INDIANAPOLIS — You may have seen “A Christmas Story” a million times throughout the holiday season, but you’ve never seen it quite like this.

Beef & Boards Dinner Theatre rings in the holiday this year with “A Christmas Story: The Musical,” based on the iconic 1983 film. Like the movie, which you can find nearly any hour of the day somewhere on cable from Thanksgiving to Christmas, the stage production is set in the 1940s in the fictional town of Hohman, Indiana. It follows 9-year-old Ralphie Parker in his quest for the one and only thing he wants for Christmas – an Official Red Ryder carbine-action, 200-shot Range Model air rifle. After his mother rebuffs his request with “You’ll shoot your eye out!,” Ralphie hatches a number of schemes to convince his parents otherwise.

The musical hits all the high points of the film … the flagpole incident, “oh, fudge” fiasco, the pink bunny suit and, of course, the leg lamp. But it also introduces a wide-ranging score of songs that are sweet and silly.

Beef & Boards regular Eddie Curry guides you through it all as the narrator, memorizing an impressive amount of dialogue that weaves the well-known tale. He’ll also pop up as bit characters throughout the show.

Ben Kistner, a seventh-grader at Zionsville West Middle School, makes his Beef & Boards debut as Ralphie. He’s comfortable in the spotlight and easily sings his way through the complex “Red Ryder Carbine Action BB Gun.” He even nails the physical comedy portions of the role, especially when mom’s warning seems to have been prophetic.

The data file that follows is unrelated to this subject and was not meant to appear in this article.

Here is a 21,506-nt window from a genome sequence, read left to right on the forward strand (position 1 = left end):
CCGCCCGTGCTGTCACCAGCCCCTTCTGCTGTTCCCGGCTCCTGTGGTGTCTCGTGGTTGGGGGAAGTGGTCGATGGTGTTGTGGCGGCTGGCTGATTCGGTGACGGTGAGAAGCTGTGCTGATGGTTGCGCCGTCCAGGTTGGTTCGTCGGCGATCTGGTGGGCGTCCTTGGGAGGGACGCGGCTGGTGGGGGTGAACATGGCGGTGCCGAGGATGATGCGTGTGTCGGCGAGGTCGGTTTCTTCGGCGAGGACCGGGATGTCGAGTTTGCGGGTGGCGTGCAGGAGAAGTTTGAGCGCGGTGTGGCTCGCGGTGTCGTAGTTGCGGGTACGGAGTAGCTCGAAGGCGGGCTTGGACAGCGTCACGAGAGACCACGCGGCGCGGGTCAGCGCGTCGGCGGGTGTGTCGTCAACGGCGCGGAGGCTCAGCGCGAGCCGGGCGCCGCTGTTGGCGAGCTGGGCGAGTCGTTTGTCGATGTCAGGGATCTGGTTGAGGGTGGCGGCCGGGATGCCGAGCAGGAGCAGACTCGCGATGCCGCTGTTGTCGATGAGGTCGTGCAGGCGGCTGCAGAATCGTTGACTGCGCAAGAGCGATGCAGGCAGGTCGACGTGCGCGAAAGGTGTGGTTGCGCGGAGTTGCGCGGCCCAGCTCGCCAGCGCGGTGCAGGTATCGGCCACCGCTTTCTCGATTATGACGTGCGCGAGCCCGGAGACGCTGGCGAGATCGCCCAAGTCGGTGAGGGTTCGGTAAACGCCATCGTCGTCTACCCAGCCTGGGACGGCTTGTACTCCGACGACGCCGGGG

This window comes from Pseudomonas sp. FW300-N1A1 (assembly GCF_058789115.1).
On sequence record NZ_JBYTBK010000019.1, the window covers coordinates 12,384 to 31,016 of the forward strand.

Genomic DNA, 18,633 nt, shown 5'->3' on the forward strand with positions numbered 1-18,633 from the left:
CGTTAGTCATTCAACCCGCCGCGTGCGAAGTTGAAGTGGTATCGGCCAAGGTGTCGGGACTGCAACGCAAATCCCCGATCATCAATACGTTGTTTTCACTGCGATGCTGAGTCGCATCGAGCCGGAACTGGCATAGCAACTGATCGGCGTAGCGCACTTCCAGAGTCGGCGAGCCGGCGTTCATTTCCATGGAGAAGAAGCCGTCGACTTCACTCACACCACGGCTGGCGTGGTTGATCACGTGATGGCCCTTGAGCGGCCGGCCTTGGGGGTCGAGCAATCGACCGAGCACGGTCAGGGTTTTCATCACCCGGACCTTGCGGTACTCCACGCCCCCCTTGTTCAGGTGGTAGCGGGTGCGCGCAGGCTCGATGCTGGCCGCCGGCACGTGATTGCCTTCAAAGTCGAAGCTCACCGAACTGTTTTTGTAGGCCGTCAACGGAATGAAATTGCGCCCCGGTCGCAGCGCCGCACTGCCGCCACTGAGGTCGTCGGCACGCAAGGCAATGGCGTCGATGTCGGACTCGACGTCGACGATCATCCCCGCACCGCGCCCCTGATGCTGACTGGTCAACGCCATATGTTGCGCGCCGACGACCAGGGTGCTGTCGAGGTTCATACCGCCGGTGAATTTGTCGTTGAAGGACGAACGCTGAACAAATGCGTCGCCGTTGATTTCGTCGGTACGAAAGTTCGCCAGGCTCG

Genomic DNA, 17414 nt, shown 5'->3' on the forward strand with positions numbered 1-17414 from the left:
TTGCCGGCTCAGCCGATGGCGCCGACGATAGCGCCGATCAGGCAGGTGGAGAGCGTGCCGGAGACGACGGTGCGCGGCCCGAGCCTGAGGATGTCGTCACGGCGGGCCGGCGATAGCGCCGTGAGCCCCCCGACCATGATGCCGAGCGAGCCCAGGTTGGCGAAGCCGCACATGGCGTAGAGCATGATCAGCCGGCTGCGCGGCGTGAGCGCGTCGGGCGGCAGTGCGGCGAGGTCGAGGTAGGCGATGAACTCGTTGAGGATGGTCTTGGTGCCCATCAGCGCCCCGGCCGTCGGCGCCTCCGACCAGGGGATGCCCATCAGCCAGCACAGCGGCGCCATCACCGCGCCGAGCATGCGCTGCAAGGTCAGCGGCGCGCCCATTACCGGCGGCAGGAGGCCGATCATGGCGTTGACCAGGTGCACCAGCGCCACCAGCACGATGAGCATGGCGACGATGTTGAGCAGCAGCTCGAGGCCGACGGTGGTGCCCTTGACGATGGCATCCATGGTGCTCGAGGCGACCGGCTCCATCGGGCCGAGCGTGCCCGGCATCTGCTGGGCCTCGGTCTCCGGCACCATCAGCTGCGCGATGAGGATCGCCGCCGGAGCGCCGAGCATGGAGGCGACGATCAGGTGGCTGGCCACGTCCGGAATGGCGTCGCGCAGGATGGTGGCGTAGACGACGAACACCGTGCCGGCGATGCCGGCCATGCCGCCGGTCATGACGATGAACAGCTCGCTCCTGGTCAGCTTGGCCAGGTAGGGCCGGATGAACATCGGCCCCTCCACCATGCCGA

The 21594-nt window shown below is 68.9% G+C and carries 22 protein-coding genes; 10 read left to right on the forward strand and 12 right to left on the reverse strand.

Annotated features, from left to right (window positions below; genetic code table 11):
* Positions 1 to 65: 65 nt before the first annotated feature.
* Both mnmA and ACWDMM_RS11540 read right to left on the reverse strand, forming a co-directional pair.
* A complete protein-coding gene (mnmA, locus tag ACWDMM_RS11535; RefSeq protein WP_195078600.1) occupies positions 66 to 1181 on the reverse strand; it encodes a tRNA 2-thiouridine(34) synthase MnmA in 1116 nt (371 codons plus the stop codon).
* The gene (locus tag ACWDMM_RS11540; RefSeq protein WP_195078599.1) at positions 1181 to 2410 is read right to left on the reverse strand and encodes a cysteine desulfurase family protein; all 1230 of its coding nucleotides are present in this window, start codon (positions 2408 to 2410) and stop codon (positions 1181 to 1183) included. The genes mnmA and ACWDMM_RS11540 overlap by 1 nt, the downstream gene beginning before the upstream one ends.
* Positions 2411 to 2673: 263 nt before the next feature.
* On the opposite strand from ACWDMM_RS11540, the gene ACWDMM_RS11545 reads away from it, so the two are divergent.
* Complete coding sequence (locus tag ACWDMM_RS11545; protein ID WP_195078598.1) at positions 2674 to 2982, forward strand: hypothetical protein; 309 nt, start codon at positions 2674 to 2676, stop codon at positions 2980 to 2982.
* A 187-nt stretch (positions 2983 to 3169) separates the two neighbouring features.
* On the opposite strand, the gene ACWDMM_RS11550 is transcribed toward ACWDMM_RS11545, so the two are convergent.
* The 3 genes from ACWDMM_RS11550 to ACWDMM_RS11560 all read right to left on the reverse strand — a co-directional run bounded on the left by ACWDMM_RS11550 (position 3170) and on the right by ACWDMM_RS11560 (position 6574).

Speaking of Mother, Amy Bodnar is absolutely brilliant as the not-so-typical-for-the-1940s housewife. She conveys utmost patience with the Old Man as well as adoration and devotion to her two kids. And when it’s her turn to put her voice on full display, it will just melt your heart. Have a tissue or two ready for “What a Mother Does” and “Just Like That.”

While Mother may bring the waterworks, the Old Man will have you rolling in the aisles. From his “expletive”-laden ramblings and roarings to his inexplicable devotion to his “major award,” Don Farrell brings Ralphie’s dad fully to life on stage. He puts everything he’s got into “The Genius on Cleveland Street,” though it ranks second on the Old Man’s breakout moments.

Farrell and the ensemble cast perform the highlight of the production during the song and dance number “A Major Award.” Not to spoil the moment for anyone, but expect plenty of leg lamps. Kudos to choreographer Ron Morgan.

Rounding out the Parker family is Fender Brokamp as Ralphie’s brother, Randy. He’s definitely got Randy’s whining and worrying down.

The rest of the younger members of the cast, both Ralphie’s friends and foes, are a treat to see perform. Their ensemble number with Ralphie’s teacher Miss Shields (Lanene Charters), “You’ll Shoot Your Eye Out,” set in a fantasy 1930s speakeasy, involves a complicated tap number. But the youngsters rise to the challenge and never miss a beat.

“A Christmas Story: The Musical” is on stage through Dec. 31, with the final performance a New Year’s celebration that includes dancing to live music after the show and a champagne toast at midnight, followed by a breakfast buffet. Tickets are selling out fast, so if you want to make the show a part of your holiday, get your tickets at sooner than later. We triple-dog dare you.

​Follow managing editor - digital Heather Bremer on Twitter (@HeatherBTHB) or email her at

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